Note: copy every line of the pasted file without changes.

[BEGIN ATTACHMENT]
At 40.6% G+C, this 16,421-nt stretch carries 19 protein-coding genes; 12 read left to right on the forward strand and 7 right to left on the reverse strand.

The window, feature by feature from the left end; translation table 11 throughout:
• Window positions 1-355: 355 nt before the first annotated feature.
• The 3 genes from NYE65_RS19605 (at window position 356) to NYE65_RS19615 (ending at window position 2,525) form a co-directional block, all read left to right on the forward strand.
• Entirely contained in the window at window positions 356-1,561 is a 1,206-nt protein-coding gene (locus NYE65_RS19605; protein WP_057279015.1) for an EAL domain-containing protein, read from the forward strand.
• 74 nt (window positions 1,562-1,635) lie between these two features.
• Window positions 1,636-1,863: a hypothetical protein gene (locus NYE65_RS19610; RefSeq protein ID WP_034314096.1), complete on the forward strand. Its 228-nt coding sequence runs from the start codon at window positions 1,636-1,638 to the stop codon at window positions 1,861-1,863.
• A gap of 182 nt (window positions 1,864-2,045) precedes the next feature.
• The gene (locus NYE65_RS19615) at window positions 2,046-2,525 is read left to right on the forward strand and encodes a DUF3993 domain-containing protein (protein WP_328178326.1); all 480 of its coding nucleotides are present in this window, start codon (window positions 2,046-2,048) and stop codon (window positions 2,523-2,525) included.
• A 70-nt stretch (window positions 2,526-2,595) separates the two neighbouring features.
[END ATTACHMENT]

At 40.6% G+C, this 16,421-nt stretch carries 19 protein-coding genes; 12 read left to right on the forward strand and 7 right to left on the reverse strand.

The window, feature by feature from the left end; translation table 11 throughout:
• Window positions 1-355: 355 nt before the first annotated feature.
• The 3 genes from NYE65_RS19605 (at window position 356) to NYE65_RS19615 (ending at window position 2,525) form a co-directional block, all read left to right on the forward strand.
• Entirely contained in the window at window positions 356-1,561 is a 1,206-nt protein-coding gene (locus NYE65_RS19605; protein WP_057279015.1) for an EAL domain-containing protein, read from the forward strand.
• 74 nt (window positions 1,562-1,635) lie between these two features.
• Window positions 1,636-1,863: a hypothetical protein gene (locus NYE65_RS19610; RefSeq protein ID WP_034314096.1), complete on the forward strand. Its 228-nt coding sequence runs from the start codon at window positions 1,636-1,638 to the stop codon at window positions 1,861-1,863.
• A gap of 182 nt (window positions 1,864-2,045) precedes the next feature.
• The gene (locus NYE65_RS19615) at window positions 2,046-2,525 is read left to right on the forward strand and encodes a DUF3993 domain-containing protein (protein WP_328178326.1); all 480 of its coding nucleotides are present in this window, start codon (window positions 2,046-2,048) and stop codon (window positions 2,523-2,525) included.
• A 70-nt stretch (window positions 2,526-2,595) separates the two neighbouring features.